Market roundup | Credit demand in roads sector a bright spot1 min read . Updated: 05 Oct 2016, 11:57 PM IST
In the first five months of this fiscal year, offtake from the roads sector grew by 3.5%
Although RBI (Reserve Bank of India) data for August continues to dampen sentiment as far as the industrial and infrastructure recovery is concerned, the roads sector continues to see positive credit offtake. Credit demand from the roads sector expanded by 10.1% in August, a slight dip in growth from the preceding four months, although encouraging given the sluggish offtake from other sectors.
In the first five months of this fiscal year, offtake from the roads sector grew by 3.5%. This agrees with the fact that construction firms with a higher revenue contribution from roads, have seen higher growth in both revenue and profit.
In contrast, the power sector, which has been the worst hit through the last few years of slowdown, borrowed 7.9% less in August compared to the year-ago period. And, the April-August figure was a shade worse portraying a 10.2% contraction in credit offtake.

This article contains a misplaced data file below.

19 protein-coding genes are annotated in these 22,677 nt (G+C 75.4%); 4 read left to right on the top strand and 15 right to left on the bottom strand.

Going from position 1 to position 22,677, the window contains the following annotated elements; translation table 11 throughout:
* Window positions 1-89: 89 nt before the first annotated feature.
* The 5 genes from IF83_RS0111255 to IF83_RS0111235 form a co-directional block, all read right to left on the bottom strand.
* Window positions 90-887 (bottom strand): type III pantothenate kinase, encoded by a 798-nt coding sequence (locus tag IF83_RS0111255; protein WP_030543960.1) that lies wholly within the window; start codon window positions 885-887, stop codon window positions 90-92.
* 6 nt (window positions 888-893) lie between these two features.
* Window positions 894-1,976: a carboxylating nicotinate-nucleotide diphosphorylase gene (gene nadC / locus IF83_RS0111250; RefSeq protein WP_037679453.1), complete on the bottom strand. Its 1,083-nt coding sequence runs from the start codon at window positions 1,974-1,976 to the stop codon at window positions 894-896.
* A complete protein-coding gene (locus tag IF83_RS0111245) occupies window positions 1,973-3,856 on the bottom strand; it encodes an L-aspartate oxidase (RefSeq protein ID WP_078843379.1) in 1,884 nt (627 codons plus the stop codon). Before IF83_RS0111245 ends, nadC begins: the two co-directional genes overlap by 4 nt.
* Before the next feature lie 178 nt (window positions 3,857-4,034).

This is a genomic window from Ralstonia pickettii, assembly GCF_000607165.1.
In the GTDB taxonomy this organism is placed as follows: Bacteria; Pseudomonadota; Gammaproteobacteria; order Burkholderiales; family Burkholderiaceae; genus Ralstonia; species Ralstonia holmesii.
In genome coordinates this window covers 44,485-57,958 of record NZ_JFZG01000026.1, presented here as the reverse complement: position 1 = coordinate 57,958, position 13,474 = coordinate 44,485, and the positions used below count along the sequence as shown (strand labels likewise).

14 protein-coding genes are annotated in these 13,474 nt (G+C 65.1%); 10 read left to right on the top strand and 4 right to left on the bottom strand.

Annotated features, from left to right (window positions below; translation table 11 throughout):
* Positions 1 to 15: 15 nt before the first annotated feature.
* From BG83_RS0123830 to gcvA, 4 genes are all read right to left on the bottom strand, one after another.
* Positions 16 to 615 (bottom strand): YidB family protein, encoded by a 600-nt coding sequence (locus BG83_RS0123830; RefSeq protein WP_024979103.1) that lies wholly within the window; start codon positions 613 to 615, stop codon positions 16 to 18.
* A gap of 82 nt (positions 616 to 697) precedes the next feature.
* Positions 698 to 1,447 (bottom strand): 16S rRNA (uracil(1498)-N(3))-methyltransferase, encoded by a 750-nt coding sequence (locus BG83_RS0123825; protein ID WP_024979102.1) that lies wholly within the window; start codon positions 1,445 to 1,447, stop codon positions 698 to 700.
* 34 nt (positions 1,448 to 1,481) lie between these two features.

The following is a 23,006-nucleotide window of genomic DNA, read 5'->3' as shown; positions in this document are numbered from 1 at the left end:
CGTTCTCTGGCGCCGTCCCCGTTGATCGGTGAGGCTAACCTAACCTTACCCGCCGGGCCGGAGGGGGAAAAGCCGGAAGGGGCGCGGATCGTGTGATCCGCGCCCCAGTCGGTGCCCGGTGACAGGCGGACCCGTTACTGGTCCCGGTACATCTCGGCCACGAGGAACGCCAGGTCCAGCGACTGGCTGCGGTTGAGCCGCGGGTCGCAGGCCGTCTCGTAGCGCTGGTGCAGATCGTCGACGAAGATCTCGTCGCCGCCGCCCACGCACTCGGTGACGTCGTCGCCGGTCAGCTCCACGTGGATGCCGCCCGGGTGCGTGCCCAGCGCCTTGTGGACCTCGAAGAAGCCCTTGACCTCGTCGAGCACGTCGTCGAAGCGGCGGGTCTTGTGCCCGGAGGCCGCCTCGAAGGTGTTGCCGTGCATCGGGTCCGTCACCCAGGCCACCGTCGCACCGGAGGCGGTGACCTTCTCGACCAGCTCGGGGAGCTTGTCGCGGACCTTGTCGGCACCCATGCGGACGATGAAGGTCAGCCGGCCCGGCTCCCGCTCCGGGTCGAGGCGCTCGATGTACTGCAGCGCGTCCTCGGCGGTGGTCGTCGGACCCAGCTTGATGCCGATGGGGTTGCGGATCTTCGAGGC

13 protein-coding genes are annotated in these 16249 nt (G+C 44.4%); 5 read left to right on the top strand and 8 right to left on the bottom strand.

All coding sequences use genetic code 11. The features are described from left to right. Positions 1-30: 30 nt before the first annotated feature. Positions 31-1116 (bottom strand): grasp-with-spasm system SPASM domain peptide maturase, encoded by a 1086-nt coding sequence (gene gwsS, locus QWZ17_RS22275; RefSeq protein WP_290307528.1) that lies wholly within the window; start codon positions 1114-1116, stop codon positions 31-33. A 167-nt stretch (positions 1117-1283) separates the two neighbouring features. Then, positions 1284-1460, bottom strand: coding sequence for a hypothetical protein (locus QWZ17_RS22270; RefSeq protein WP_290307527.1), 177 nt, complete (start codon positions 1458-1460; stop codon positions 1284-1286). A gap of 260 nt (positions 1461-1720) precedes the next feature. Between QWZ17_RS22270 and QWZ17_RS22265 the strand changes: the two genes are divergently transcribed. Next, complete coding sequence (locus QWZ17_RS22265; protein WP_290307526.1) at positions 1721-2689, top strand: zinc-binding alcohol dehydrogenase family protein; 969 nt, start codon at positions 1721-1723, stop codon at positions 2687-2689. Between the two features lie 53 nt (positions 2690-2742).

Low power demand hits coal offtake
Dispatch of coal to the power sector dropped by 12.1% to 30.1 million tonnes in August 2016, points out a note from Emkay Global Financial Services Ltd. According to the broking firm, this is the sharpest decline in the past 12 months.
Weak electricity demand and high coal inventories at the power stations are impacting coal offtake. Electricity generation in August grew just 0.1%. Against three a year ago, no plants are said to be facing subcritical inventory levels (less than seven days of fuel requirement). “The inventory position has increased significantly since December 2015 and remained Nil for the ninth consecutive month (plants facing critical fuel supplies)," adds Emkay.
Income distribution in India skewed
More than two-thirds (67.6%) of Indian households earn less than ₹ 0,000 per month, according to a survey by the ministry of labour and employment. What’s more, only 2% of Indian households have an income of more than ₹ 50,000 per month, and all of 0.2% of households earned more than ₹ lakh per month. Expectedly, the survey also shows a high divide in urban and rural incomes.
Fifty-five per cent of urban households surveyed had monthly incomes that exceeded Rs10,000. Only 23% of rural households surveyed fell in this income bracket.